A paraplegic since the age of four, Eamon Wood found ways to give his wheelchair wings. He became the number one seed in the Kiwi men’s wheelchair tennis rankings, and represented our country on the men’s wheelchair basketball team, travelling the world. But he wanted more. At twenty-eight, he set off on an epic journey, with little more than his backpack, his guitar, and an open mind. He hitchhiked around New Zealand’s southern island.
That wasn't enough though and the travelling bug took him to the UK and the USA, then along the fjords and lakes of Europe. He slept rough, did the odd job, busked and made friends with curious and creative people all over the world.
A Backpack, A Chair and A Beard chronicles Wood's adventures as he makes his way around the world searching for something more.
Wood shares his story with humour and insight. The book could have been elevated by a quick edit however. There were a number of typos which disrupted the flow. A few anecdotes also seemed out of place or irrelevant and that distracted from the story.
Regardless, his travels make for an interesting story with a deeper meaning. Wood explores the concept of home within the pages, about passion and drive, and about both the grandeur and simplicity of life.
Coloured photographs within the text were a pleasant surprise. There's a beautiful series of photographs from his time in Norway that had me lingering on the page for a long time.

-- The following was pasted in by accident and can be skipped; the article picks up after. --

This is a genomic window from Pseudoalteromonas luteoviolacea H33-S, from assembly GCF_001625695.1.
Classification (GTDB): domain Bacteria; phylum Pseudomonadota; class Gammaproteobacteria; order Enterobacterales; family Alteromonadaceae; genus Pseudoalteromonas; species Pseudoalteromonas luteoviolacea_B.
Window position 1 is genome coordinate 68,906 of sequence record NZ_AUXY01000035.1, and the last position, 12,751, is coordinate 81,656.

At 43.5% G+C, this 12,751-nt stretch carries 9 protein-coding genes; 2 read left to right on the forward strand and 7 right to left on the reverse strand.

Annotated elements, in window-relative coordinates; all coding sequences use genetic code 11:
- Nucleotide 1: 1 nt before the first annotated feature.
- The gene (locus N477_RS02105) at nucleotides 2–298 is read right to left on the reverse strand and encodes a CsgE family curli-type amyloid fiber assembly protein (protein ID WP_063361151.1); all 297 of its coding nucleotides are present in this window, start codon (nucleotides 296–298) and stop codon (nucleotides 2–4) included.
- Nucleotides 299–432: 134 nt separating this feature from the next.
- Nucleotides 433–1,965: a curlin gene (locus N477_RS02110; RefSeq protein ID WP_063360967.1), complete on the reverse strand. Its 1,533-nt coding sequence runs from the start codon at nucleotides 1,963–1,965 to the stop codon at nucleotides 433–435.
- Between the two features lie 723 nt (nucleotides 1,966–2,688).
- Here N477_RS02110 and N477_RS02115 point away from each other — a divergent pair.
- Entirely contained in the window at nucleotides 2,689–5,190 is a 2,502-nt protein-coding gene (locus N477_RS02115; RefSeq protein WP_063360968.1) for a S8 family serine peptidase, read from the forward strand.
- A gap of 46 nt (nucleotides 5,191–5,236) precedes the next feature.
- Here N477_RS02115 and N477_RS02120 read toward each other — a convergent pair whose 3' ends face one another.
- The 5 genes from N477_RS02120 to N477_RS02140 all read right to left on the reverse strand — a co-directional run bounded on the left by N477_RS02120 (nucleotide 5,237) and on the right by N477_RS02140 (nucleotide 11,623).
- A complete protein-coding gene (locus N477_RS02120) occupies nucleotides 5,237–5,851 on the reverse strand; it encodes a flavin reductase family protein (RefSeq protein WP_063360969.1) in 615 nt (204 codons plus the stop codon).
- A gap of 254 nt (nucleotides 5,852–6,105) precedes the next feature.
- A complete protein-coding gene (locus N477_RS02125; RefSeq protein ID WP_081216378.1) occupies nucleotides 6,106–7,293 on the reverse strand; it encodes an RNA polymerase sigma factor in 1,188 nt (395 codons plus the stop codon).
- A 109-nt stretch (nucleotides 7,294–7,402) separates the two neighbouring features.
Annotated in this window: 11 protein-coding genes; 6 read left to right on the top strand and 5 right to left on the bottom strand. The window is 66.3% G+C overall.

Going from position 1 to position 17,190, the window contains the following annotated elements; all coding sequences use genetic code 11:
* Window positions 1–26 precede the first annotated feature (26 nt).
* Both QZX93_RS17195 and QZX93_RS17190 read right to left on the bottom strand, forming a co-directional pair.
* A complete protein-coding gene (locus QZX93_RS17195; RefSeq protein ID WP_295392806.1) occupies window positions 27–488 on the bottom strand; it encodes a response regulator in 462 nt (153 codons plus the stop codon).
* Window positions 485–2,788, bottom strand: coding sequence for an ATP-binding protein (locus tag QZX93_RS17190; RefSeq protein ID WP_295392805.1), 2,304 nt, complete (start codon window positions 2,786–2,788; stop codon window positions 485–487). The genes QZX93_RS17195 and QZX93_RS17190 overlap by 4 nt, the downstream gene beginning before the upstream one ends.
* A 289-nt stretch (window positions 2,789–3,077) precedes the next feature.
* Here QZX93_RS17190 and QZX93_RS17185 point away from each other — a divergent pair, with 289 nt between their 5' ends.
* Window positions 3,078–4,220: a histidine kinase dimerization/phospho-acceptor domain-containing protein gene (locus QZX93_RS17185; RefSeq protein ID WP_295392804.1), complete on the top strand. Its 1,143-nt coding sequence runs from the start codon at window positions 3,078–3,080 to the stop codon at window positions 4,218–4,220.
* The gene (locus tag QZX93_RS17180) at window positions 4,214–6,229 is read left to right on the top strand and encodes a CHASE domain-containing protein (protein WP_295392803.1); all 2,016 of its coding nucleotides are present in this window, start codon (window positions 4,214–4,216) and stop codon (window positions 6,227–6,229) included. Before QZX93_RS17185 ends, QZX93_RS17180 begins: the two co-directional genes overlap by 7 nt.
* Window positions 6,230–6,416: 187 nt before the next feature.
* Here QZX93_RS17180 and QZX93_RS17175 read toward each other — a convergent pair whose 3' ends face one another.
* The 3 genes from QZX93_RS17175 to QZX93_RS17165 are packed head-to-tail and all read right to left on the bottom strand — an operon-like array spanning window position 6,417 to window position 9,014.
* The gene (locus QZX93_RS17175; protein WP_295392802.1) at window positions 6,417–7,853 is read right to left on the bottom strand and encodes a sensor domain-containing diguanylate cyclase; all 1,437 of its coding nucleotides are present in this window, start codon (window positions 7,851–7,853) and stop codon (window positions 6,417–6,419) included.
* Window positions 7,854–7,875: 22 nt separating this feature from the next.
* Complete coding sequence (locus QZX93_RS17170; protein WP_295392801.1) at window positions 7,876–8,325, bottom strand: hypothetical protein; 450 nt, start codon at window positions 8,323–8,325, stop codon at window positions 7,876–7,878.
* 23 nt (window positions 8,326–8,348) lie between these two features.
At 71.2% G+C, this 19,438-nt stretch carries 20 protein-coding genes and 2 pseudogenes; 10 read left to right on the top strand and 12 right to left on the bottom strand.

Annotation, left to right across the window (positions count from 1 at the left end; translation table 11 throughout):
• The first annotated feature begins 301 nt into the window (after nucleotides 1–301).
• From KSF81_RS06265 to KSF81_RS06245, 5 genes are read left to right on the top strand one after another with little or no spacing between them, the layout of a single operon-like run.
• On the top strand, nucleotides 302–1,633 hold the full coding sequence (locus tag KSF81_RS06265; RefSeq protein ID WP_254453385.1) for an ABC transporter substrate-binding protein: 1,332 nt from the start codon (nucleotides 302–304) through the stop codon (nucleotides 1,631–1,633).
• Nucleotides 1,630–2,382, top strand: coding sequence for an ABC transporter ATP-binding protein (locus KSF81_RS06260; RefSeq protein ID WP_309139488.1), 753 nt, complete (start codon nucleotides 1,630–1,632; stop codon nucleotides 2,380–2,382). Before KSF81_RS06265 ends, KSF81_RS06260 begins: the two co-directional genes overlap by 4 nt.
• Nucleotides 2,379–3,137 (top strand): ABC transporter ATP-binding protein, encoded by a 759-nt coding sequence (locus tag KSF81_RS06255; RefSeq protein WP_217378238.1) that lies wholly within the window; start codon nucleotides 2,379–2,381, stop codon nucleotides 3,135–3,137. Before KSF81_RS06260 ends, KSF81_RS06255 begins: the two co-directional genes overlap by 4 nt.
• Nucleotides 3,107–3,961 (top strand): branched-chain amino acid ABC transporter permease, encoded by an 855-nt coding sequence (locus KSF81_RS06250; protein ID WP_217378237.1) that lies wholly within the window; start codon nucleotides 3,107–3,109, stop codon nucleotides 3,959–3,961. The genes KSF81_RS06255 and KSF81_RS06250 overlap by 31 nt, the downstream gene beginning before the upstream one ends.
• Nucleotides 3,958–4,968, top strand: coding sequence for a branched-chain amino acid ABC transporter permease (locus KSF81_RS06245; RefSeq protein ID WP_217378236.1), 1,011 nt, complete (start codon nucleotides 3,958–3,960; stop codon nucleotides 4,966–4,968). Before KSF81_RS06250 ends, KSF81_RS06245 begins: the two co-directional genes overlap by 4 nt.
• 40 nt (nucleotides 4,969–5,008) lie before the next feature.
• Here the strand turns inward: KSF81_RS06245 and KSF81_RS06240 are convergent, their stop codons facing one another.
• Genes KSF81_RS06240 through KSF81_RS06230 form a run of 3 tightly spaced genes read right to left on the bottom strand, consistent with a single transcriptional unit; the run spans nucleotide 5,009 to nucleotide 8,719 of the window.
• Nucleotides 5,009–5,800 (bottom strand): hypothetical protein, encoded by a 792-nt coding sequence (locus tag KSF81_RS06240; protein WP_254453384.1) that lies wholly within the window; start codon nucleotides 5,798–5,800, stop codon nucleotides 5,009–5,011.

As Wood writes, we all meet people who influence us greatly in life. "This person has something that you aspire to learn, or gives you a perspective that you couldn't have seen before," he says. Wood goes on to say that he hears "you're an inspiration" a lot and that his goal is not to inspire. Be that as it may, he will inspire.
Wood throws caution into the wind - jumping on a train not knowing where he'll end up; leaving all his belongings with a homeless man; hitchhiking. It's in these stories that, for those of us that like routine and being in control, Wood will inspire. He urges us to have faith in kindness and to build connections.
But it's the second part of his quote that is perhaps more pertinent. His story offers a perspective that many of us simply don't see. For many people, they look at someone who uses a wheelchair and only see the chair. Wood reminds us all that the chair is merely a small player in the scheme of things. He reminds us that he is not "bound" by his chair, but rather that he can give it wings.
An epilogue detailing what Wood has been doing in the three years since his epic adventure was another nice touch. It's up to date too, documenting his return to New Zealand from Germany during the pandemic. Again, it also features a beautiful, perfectly picked, photograph of Wood.
A Backpack, A Chair and A Beard is an interesting and thought-provoking travel diary about a young man who really understands how to make the most of opportunity. Reviewer: Rebekah Lyell The Copy Press, RRP $25